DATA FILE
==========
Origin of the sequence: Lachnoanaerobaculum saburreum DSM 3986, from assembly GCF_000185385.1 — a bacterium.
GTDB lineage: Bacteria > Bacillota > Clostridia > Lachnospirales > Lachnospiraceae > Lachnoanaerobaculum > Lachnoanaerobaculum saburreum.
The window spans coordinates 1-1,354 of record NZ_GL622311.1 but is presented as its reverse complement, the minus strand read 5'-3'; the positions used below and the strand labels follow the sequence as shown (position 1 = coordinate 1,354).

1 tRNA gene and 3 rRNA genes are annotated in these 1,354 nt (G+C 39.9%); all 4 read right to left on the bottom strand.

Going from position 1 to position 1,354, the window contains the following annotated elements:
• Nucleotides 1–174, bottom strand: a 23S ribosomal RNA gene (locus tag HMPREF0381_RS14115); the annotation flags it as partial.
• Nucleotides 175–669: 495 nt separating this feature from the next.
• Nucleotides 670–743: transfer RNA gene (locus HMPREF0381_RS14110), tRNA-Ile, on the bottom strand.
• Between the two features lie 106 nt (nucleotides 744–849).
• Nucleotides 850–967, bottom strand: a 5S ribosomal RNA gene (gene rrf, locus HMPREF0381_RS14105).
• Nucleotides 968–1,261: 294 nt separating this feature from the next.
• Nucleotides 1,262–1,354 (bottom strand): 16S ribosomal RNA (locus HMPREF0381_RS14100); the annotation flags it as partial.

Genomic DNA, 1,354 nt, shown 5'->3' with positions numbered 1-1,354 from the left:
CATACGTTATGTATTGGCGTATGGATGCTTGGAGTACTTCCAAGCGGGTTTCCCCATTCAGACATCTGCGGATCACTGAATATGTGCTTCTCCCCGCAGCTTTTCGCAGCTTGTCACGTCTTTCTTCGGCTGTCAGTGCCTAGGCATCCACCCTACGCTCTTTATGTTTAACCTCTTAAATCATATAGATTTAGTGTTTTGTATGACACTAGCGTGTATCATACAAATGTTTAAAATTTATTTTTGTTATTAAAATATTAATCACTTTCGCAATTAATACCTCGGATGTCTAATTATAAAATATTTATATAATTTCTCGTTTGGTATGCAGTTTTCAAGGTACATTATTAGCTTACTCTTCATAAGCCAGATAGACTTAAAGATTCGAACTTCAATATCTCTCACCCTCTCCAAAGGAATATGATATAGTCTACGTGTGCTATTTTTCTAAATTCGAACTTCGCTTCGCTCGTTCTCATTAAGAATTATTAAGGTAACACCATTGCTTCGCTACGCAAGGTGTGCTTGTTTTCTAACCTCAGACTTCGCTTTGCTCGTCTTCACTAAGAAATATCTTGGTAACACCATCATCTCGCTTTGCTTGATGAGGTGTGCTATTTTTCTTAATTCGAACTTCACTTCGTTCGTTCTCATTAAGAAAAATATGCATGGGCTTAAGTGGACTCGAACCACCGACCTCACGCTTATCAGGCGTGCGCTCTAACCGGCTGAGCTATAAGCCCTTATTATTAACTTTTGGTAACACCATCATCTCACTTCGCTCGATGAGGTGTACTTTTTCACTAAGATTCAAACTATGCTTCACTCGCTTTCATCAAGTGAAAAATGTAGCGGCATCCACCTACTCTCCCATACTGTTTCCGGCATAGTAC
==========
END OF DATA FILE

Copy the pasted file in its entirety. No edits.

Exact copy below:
Origin of the sequence: Lachnoanaerobaculum saburreum DSM 3986, from assembly GCF_000185385.1 — a bacterium.
GTDB lineage: Bacteria > Bacillota > Clostridia > Lachnospirales > Lachnospiraceae > Lachnoanaerobaculum > Lachnoanaerobaculum saburreum.
The window spans coordinates 1-1,354 of record NZ_GL622311.1 but is presented as its reverse complement, the minus strand read 5'-3'; the positions used below and the strand labels follow the sequence as shown (position 1 = coordinate 1,354).

1 tRNA gene and 3 rRNA genes are annotated in these 1,354 nt (G+C 39.9%); all 4 read right to left on the bottom strand.

Going from position 1 to position 1,354, the window contains the following annotated elements:
• Nucleotides 1–174, bottom strand: a 23S ribosomal RNA gene (locus tag HMPREF0381_RS14115); the annotation flags it as partial.
• Nucleotides 175–669: 495 nt separating this feature from the next.
• Nucleotides 670–743: transfer RNA gene (locus HMPREF0381_RS14110), tRNA-Ile, on the bottom strand.
• Between the two features lie 106 nt (nucleotides 744–849).
• Nucleotides 850–967, bottom strand: a 5S ribosomal RNA gene (gene rrf, locus HMPREF0381_RS14105).
• Nucleotides 968–1,261: 294 nt separating this feature from the next.
• Nucleotides 1,262–1,354 (bottom strand): 16S ribosomal RNA (locus HMPREF0381_RS14100); the annotation flags it as partial.

Genomic DNA, 1,354 nt, shown 5'->3' with positions numbered 1-1,354 from the left:
CATACGTTATGTATTGGCGTATGGATGCTTGGAGTACTTCCAAGCGGGTTTCCCCATTCAGACATCTGCGGATCACTGAATATGTGCTTCTCCCCGCAGCTTTTCGCAGCTTGTCACGTCTTTCTTCGGCTGTCAGTGCCTAGGCATCCACCCTACGCTCTTTATGTTTAACCTCTTAAATCATATAGATTTAGTGTTTTGTATGACACTAGCGTGTATCATACAAATGTTTAAAATTTATTTTTGTTATTAAAATATTAATCACTTTCGCAATTAATACCTCGGATGTCTAATTATAAAATATTTATATAATTTCTCGTTTGGTATGCAGTTTTCAAGGTACATTATTAGCTTACTCTTCATAAGCCAGATAGACTTAAAGATTCGAACTTCAATATCTCTCACCCTCTCCAAAGGAATATGATATAGTCTACGTGTGCTATTTTTCTAAATTCGAACTTCGCTTCGCTCGTTCTCATTAAGAATTATTAAGGTAACACCATTGCTTCGCTACGCAAGGTGTGCTTGTTTTCTAACCTCAGACTTCGCTTTGCTCGTCTTCACTAAGAAATATCTTGGTAACACCATCATCTCGCTTTGCTTGATGAGGTGTGCTATTTTTCTTAATTCGAACTTCACTTCGTTCGTTCTCATTAAGAAAAATATGCATGGGCTTAAGTGGACTCGAACCACCGACCTCACGCTTATCAGGCGTGCGCTCTAACCGGCTGAGCTATAAGCCCTTATTATTAACTTTTGGTAACACCATCATCTCACTTCGCTCGATGAGGTGTACTTTTTCACTAAGATTCAAACTATGCTTCACTCGCTTTCATCAAGTGAAAAATGTAGCGGCATCCACCTACTCTCCCATACTGTTTCCGGCATAGTAC